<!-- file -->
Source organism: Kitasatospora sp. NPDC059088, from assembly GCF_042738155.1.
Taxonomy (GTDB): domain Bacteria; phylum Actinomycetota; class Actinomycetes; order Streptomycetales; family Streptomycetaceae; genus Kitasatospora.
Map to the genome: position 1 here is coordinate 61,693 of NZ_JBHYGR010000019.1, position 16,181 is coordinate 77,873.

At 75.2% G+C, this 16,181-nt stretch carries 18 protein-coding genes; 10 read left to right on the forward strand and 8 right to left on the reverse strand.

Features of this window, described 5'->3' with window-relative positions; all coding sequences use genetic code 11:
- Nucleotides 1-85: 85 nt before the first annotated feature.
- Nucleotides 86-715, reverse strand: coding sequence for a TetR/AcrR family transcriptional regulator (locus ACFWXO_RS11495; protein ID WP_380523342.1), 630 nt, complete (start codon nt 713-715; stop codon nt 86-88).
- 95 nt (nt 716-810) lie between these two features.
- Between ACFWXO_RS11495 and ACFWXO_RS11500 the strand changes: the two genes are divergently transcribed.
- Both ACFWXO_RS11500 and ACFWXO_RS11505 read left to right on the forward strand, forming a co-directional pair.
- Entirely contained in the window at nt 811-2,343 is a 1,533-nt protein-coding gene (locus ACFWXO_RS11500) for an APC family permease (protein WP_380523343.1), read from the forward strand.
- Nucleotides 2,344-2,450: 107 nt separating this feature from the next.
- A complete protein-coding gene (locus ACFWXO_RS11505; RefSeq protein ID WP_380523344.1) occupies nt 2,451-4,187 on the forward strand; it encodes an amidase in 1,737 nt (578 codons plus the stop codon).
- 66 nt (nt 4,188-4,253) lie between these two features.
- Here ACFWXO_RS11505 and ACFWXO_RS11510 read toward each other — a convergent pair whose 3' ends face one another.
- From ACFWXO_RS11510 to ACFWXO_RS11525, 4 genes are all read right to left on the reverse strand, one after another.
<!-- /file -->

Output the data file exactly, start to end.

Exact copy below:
Source organism: Kitasatospora sp. NPDC059088, from assembly GCF_042738155.1.
Taxonomy (GTDB): domain Bacteria; phylum Actinomycetota; class Actinomycetes; order Streptomycetales; family Streptomycetaceae; genus Kitasatospora.
Map to the genome: position 1 here is coordinate 61,693 of NZ_JBHYGR010000019.1, position 16,181 is coordinate 77,873.

At 75.2% G+C, this 16,181-nt stretch carries 18 protein-coding genes; 10 read left to right on the forward strand and 8 right to left on the reverse strand.

Features of this window, described 5'->3' with window-relative positions; all coding sequences use genetic code 11:
- Nucleotides 1-85: 85 nt before the first annotated feature.
- Nucleotides 86-715, reverse strand: coding sequence for a TetR/AcrR family transcriptional regulator (locus ACFWXO_RS11495; protein ID WP_380523342.1), 630 nt, complete (start codon nt 713-715; stop codon nt 86-88).
- 95 nt (nt 716-810) lie between these two features.
- Between ACFWXO_RS11495 and ACFWXO_RS11500 the strand changes: the two genes are divergently transcribed.
- Both ACFWXO_RS11500 and ACFWXO_RS11505 read left to right on the forward strand, forming a co-directional pair.
- Entirely contained in the window at nt 811-2,343 is a 1,533-nt protein-coding gene (locus ACFWXO_RS11500) for an APC family permease (protein WP_380523343.1), read from the forward strand.
- Nucleotides 2,344-2,450: 107 nt separating this feature from the next.
- A complete protein-coding gene (locus ACFWXO_RS11505; RefSeq protein ID WP_380523344.1) occupies nt 2,451-4,187 on the forward strand; it encodes an amidase in 1,737 nt (578 codons plus the stop codon).
- 66 nt (nt 4,188-4,253) lie between these two features.
- Here ACFWXO_RS11505 and ACFWXO_RS11510 read toward each other — a convergent pair whose 3' ends face one another.
- From ACFWXO_RS11510 to ACFWXO_RS11525, 4 genes are all read right to left on the reverse strand, one after another.